The Clockwork GameShell is a handheld device that looks a bit like a GameBoy. But it has a color display, more buttons, and a GNU/Linux-based operating system with support for emulators that let you run games from a bunch of different consoles.
Oh, and the GameShell is also a modular device that you can assemble yourself.
Clockwork is launching a Kickstarter campaign for the GameShell today, and hopes to ship it in April to backers that pledge $89 or more (that’s the “super early bird” price.
The GameShell consists of 5 modules plus a case that holds them together:
- Mainboard (with a single-board computer called the Clockwork Pi)
- Battery (1050 mAh for about 4 hours of play time)
- 2.7 inch, 320 x 240 pixel 60 Hz color TFT screen
- Keypad with buttons and D-pad
- Stereo speakers
The Clockwork Pi acts as the brains of the system and features an Allwinner R16 quad-core ARM Cortex-A7 processor with Mali-400MP2 graphics and 512MB of RAM.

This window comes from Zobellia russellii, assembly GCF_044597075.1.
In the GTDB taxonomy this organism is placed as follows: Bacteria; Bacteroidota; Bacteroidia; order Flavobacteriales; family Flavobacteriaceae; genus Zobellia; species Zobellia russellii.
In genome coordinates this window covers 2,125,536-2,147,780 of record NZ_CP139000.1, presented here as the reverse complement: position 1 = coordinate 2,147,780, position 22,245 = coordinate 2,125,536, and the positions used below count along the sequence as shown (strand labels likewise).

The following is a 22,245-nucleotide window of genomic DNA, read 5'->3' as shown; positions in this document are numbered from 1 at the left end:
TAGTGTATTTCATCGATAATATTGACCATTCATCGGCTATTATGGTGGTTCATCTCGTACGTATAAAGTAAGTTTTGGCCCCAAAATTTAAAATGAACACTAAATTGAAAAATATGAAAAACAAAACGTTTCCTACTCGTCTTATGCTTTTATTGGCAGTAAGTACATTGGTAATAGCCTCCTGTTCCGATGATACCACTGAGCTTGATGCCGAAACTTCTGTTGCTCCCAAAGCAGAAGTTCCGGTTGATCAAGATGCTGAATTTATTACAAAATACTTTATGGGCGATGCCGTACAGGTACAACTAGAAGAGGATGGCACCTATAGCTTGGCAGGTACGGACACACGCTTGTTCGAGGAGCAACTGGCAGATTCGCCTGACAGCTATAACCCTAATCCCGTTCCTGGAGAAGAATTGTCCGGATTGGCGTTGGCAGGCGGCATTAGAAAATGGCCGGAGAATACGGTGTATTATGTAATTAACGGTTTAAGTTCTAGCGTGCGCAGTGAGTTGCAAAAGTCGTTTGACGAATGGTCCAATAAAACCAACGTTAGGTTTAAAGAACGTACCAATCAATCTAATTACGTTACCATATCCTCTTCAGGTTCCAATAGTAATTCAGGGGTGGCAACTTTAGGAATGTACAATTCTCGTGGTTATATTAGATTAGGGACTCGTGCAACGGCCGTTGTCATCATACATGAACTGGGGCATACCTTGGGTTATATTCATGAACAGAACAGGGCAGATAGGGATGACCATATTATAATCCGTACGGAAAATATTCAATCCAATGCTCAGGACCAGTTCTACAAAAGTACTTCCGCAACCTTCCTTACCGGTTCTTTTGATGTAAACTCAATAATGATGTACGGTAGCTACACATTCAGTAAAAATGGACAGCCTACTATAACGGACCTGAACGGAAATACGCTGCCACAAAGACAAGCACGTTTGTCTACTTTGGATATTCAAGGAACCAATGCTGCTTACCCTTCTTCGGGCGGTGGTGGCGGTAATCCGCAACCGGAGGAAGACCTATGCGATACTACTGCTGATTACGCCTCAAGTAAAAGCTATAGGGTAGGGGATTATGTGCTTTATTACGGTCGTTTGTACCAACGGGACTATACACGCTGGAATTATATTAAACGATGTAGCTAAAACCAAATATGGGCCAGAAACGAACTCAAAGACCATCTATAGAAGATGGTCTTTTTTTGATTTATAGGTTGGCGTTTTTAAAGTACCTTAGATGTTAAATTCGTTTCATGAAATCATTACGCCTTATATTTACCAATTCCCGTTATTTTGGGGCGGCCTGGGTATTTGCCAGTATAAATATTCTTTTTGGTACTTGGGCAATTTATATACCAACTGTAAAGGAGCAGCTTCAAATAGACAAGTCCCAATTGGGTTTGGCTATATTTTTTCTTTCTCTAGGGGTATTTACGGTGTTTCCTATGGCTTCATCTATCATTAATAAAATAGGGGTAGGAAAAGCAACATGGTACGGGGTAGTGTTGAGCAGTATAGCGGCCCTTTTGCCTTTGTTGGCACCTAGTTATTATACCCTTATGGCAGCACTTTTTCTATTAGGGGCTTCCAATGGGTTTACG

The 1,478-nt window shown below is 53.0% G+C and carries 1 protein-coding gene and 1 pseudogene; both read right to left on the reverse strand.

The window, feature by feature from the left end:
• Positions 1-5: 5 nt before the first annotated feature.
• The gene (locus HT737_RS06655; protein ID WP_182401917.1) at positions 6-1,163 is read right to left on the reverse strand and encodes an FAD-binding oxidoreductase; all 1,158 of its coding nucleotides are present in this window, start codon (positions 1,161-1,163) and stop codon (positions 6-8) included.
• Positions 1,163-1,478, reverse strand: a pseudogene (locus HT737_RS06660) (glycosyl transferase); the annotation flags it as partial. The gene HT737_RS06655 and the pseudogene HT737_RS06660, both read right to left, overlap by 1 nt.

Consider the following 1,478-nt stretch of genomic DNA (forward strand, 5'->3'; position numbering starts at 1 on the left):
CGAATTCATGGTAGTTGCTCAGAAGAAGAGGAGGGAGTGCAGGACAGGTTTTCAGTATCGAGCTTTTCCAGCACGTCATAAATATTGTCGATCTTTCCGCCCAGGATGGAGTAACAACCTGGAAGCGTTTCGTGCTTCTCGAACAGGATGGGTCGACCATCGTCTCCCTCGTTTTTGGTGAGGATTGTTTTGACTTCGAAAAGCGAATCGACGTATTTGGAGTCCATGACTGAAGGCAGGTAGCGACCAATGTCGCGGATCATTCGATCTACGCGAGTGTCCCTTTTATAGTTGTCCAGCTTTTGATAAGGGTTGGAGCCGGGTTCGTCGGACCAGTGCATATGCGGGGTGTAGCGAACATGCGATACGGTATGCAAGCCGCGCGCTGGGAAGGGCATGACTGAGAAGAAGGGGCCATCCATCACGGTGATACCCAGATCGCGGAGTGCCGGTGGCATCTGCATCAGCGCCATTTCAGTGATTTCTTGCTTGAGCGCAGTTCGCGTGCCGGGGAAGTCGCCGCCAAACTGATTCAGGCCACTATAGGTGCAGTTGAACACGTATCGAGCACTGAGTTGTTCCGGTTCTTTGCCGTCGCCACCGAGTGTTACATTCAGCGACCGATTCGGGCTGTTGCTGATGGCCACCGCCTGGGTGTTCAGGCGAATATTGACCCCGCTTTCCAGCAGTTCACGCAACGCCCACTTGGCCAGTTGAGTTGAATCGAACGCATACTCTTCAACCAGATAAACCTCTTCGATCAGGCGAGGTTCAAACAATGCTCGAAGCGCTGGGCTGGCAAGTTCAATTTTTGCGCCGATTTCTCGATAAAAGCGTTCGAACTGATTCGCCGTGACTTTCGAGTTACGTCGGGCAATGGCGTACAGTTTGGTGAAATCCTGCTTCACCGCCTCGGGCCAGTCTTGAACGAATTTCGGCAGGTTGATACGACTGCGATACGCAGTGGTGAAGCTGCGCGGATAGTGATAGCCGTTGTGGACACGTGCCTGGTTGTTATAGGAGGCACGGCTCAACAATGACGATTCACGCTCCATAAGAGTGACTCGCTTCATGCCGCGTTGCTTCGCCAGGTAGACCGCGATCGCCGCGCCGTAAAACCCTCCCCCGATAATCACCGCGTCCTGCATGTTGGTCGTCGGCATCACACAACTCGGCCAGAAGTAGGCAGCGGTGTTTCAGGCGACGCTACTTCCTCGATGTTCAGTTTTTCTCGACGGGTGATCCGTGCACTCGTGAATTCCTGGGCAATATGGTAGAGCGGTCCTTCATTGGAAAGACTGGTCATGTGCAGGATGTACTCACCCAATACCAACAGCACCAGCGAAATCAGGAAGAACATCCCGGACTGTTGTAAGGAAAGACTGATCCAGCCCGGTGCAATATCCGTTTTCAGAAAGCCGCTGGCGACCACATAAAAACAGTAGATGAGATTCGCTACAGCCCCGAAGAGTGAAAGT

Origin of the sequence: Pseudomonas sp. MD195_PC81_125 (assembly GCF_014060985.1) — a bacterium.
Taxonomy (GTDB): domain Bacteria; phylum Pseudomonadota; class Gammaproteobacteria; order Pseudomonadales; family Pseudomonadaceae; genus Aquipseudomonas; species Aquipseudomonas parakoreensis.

The system also has a microSD card slot (with support for up to 32GB of storage), a micro USB port, 802.11b/g/n WiFi, and Bluetooth 4.0 as well as development pins.
Clockwork plans to ship the device with two games pre-loaded, DOOM and Cave Story. But it should also be able to run Atari, GameBoy, GameBoy Advance, NES, and SNES titles, among others.
What sets the GameShell apart from other retro game consoles is its modular design, which could theoretically pave the way for future upgrades such as faster processors, higher-resolution displays, or other improvements. But right now there are no plans to offer any upgrades, and Clockwork will likely determine whether to offer future modules after seeing how successful the initial crowdfunding campaign is.
But the Clockwork Pi is basically a fully functional PC in its own right, and the keypad is an Arduino compatible, programmable accessory. So if you want to use the modules for something other than building a GameBoy-like console, you may be able to do that.